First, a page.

Keep on missing each other, missing each other. Our world’s out of order, all I see – Missed Opportunity. Hall & Oates saw the future when they sang this song in 1988. Last weekend I flew back home to Colorado out of New York’s LaGuardia airport. It was (as is every day on the east coast it seems) raining and it took me an hour and a half to drive the 8 miles to the airport mainly because the highway was flooded. For those of you who have not flown out of LaGuardia, it is kind of something out of a Dickens novel. The terminal that I flew out of had not been updated in at least 40 years, the roof was leaking into buckets and the jetway was rusting away. LaGuardia is the visual definition of the missed opportunities that the recent recession provided our state and local governments, and is a shining example of why so many people in the country are so darn angry.
Since the recession began in 2008, the federal government, through two administrations and three congresses, has been laying on stimulus with a trowel. Now President Obama is looking to continue the saga with his Cinco de Stimulus.
That’s right, there have been four – count them four – fiscal stimulus packages since President Bush and congress passed the first $168 billion package in February of 2008. At that time the pundit economists all said that this spending (mostly in the form of tax rebates) would prevent the downturn from becoming a crisis. Add to that the $388 billion TARP program (also signed by President Bush), President Obama’s December 2010, $858 billion tax cut package, and the mother of all Stimulus’s the $787 billion American Recovery and Reinvestment Act of 2009, and in total the federal government has spent – or given up in tax revenues – $2.2 trillion dollars since the economy began to go into recession in 2008. On top of this, the lapdogs at the Federal Reserve have added in negative real interest rates for at least the last three years, which is really another stimulus package.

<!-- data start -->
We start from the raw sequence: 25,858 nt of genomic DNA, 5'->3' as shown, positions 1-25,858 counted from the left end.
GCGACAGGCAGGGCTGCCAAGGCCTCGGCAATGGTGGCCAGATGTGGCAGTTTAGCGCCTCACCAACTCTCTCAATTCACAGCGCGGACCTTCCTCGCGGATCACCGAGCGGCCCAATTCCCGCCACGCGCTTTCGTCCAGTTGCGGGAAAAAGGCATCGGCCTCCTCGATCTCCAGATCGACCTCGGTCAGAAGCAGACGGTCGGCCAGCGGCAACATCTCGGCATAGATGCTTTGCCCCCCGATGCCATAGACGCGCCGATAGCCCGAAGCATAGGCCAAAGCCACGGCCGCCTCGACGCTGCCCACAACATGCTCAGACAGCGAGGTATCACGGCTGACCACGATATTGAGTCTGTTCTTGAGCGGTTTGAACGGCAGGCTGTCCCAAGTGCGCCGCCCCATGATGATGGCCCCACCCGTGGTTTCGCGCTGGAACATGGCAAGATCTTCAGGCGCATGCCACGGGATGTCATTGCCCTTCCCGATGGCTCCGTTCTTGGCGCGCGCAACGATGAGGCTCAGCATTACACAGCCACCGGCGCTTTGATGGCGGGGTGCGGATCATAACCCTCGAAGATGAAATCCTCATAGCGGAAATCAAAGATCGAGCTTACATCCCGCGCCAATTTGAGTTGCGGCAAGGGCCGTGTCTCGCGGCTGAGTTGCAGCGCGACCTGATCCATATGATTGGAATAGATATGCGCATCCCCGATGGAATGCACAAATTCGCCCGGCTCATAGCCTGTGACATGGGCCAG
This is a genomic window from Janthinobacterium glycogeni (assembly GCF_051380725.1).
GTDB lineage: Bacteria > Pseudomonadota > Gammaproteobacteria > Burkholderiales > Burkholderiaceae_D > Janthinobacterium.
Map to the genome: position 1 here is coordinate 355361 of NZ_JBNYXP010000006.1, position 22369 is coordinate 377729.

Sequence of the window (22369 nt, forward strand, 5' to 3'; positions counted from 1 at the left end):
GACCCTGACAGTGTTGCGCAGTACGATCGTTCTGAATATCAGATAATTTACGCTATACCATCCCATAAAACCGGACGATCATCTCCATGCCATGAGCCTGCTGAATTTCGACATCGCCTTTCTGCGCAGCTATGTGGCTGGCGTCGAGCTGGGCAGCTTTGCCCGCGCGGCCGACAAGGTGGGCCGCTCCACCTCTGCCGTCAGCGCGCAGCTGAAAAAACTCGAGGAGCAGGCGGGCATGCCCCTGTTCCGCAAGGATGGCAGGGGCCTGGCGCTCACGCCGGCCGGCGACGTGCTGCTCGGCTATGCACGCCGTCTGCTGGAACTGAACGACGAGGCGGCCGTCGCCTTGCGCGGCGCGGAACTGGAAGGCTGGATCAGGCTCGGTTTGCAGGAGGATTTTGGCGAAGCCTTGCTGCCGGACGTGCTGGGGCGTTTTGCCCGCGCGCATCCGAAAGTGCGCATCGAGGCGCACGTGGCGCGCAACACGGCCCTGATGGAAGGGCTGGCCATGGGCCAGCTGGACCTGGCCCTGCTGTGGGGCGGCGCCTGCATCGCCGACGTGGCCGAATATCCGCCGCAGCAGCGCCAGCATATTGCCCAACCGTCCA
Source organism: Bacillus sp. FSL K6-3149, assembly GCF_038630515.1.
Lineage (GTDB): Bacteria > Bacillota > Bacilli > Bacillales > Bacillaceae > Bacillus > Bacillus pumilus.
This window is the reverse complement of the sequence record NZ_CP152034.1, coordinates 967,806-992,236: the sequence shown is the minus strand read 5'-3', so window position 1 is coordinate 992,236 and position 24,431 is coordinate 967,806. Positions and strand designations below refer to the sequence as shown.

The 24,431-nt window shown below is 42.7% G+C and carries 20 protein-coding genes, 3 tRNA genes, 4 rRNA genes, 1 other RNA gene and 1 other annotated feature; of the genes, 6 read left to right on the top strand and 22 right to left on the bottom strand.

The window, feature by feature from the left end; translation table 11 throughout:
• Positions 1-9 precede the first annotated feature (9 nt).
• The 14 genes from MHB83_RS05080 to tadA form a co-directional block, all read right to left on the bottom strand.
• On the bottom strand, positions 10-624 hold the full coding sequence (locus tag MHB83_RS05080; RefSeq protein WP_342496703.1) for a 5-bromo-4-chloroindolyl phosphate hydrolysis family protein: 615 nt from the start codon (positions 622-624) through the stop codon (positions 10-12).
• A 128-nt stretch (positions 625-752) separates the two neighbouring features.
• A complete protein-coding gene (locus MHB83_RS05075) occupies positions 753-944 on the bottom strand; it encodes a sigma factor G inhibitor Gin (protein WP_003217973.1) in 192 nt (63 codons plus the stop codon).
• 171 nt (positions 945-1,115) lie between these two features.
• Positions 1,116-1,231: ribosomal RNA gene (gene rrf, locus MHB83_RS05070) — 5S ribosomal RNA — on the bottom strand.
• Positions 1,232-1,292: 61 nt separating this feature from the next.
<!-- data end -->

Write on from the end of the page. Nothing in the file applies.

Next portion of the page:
Over $2 trillion dollars spent (or not taxed), and the key business airport in the nation’s premier business city has a leaky roof. What gives?
What gives is a massive missed opportunity. Both Keynesian and Classical economists (save for those who would like to see an alien invasion to pull us out of recession), most business people, and nearly everyone with a functioning cerebral cortex understands that recessions – when the demand for credit falls and interest rates are at their lowest – are an excellent time for the public sector to invest in key infrastructure. Now infrastructure can mean anything from new roads (or in the case of New York City actually maintained roads), repaired bridges, new research, better parks or upgraded air transportation facilities. Recessions are a great time for the public sector to invest. Unfortunately, the federal government is not the government of Theodore Roosevelt, or Dwight Eisenhower, or John Kennedy. No. Today the federal government is simply a giant cash machine for people who do not work. Nearly 70 percent of every dollar that the federal government spends (and three fourths of what it borrows) goes toward transfer payments from one group of people to another. Most of the tax cuts that the Republicans pushed for in the various stimuli and nearly all of the spending that the Democrats added were simple transfer payments. Nearly none of the $2 trillion went toward investments in the future, and nearly none of it actually stimulated the economy – since a transfer payment is at best a wash.
The country missed a huge opportunity to spend $2 trillion fixing things, building things, studying things, inventing things and dreaming things. Even with the dysfunctional and wasteful government procurement process this would still have helped to generate future growth and might have actually had the effect of creating jobs and ending the recession. Unfortunately, all we got from Washington was a pile of debt, a drawn out recession, and yet another missed opportunity.